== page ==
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If $\cal h$ is a nonzero ideal in a nilpotent Lie algebra $\cal g$. How to prove that $\mathcal h\cap Z(\mathcal g)\not =0$, where $Z(\mathcal g)$ is the center of $\mathcal g$?

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  • $\begingroup$ Is this not what you asked 45 minutes ago? $\endgroup$ – Tobias Kildetoft Feb 16 '16 at 19:46
  • $\begingroup$ yes, I think this question is more general than the last one $\endgroup$ – Ronald Feb 16 '16 at 19:51
  • $\begingroup$ This would follow immediately from an affirmative answer to your last question. Please at least point out the connection between them. $\endgroup$ – Tobias Kildetoft Feb 16 '16 at 19:52
  • $\begingroup$ Should I delete one of them? $\endgroup$ – Ronald Feb 16 '16 at 20:00
  • $\begingroup$ They are not the same question, so no. But you should link them up. Anyway, I think the answer to the other one is "no" as it is equivalent to the last non-zero term in the central series being the entire center, which I don't think is always the case. $\endgroup$ – Tobias Kildetoft Feb 16 '16 at 20:02
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Let $I$ be a nontrivial ideal of $L$. Then $L$ acts on $I$ by the adjoint action, because $I$ is an ideal. Then by Engel's theorem (or lemma to it) there exists a $v\neq 0$ in $I$ with $0=L.v=[L,v]$, because $L$ is nilpotent. But this just means that $$ v\in I\cap Z(L), $$ so that the intersection is nontrivial. In particular, the center of a nilpotent Lie algebra itself is nontrivial.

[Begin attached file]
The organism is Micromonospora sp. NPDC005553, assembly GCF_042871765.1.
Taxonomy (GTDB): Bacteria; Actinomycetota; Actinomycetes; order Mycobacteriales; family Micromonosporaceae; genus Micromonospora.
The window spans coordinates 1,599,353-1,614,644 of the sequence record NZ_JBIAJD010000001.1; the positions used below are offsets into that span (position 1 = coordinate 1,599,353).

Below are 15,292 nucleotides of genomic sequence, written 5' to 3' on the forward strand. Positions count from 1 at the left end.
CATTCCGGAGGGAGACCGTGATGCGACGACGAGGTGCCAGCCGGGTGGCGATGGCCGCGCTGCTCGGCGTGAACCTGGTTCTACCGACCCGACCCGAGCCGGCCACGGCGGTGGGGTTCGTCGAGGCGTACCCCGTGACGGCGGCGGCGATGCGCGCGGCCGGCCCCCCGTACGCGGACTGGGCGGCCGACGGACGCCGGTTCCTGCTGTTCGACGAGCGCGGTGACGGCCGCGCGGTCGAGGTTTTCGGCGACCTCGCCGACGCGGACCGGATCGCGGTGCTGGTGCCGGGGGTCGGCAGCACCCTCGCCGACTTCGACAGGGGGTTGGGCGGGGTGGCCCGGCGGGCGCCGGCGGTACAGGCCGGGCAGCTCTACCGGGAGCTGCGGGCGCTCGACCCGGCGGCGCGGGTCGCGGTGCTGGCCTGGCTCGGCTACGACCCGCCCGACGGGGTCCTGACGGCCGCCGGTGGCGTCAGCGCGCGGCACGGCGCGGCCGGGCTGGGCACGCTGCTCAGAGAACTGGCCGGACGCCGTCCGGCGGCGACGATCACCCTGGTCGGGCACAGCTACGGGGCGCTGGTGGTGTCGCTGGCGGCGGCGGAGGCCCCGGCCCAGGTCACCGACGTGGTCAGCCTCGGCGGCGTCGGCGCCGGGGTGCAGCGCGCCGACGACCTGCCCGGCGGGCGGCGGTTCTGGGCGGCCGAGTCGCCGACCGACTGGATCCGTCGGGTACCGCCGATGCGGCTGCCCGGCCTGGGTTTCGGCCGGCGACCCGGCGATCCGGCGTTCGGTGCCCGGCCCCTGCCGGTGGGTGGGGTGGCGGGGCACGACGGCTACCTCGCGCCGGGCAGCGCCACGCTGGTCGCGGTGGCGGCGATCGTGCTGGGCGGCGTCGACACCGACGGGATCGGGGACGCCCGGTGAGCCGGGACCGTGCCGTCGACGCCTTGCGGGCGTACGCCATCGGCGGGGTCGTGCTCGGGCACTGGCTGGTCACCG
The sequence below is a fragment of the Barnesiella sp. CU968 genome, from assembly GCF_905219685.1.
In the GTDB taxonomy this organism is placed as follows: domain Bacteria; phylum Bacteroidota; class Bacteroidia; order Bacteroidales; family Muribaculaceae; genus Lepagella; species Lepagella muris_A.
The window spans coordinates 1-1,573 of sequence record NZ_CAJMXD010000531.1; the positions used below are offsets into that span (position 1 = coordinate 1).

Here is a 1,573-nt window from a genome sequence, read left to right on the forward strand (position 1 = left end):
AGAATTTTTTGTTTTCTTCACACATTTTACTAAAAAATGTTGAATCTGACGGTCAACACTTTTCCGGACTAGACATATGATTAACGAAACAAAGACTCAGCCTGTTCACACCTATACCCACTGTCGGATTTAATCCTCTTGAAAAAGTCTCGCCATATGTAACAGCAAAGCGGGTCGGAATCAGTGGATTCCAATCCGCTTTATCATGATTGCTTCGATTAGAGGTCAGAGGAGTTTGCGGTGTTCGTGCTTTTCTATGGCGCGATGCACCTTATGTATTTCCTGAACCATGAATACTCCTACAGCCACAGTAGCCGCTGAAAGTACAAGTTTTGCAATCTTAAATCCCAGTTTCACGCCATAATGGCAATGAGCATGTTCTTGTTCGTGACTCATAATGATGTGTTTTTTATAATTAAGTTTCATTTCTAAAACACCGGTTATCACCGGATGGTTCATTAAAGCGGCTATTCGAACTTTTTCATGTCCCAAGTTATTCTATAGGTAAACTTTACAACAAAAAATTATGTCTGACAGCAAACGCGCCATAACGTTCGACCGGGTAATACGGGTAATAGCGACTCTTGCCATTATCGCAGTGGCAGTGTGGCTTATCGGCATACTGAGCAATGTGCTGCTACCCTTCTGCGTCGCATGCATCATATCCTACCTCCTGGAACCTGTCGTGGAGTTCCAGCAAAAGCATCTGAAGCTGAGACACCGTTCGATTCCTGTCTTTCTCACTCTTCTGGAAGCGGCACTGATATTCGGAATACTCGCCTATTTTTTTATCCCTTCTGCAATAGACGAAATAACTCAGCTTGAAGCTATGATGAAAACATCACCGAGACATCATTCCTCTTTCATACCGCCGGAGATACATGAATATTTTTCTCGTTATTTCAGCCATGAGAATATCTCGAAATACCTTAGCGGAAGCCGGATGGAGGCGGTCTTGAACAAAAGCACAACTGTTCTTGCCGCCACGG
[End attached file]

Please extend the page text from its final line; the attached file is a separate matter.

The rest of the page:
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  • $\begingroup$ This seems to show that the center is non-trivial, rather than it intersecting all non-zero ideals. $\endgroup$ – Tobias Kildetoft Feb 16 '16 at 19:58
  • $\begingroup$ Yes, thank you, I was thinking of the nontrivial center, indeed. $\endgroup$ – Dietrich Burde Feb 16 '16 at 20:06
  • $\begingroup$ Do you happen to know the answer to his earlier question, about intersecting the last non-zero term of the central series? I think there should be a counterexample (as I mentioned in the comments above), but it is eluding me right now. $\endgroup$ – Tobias Kildetoft Feb 16 '16 at 20:09
  • $\begingroup$ Well, if the Lie algebra has a direct abelian factor it cannot be true. $\endgroup$ – Dietrich Burde Feb 16 '16 at 20:44

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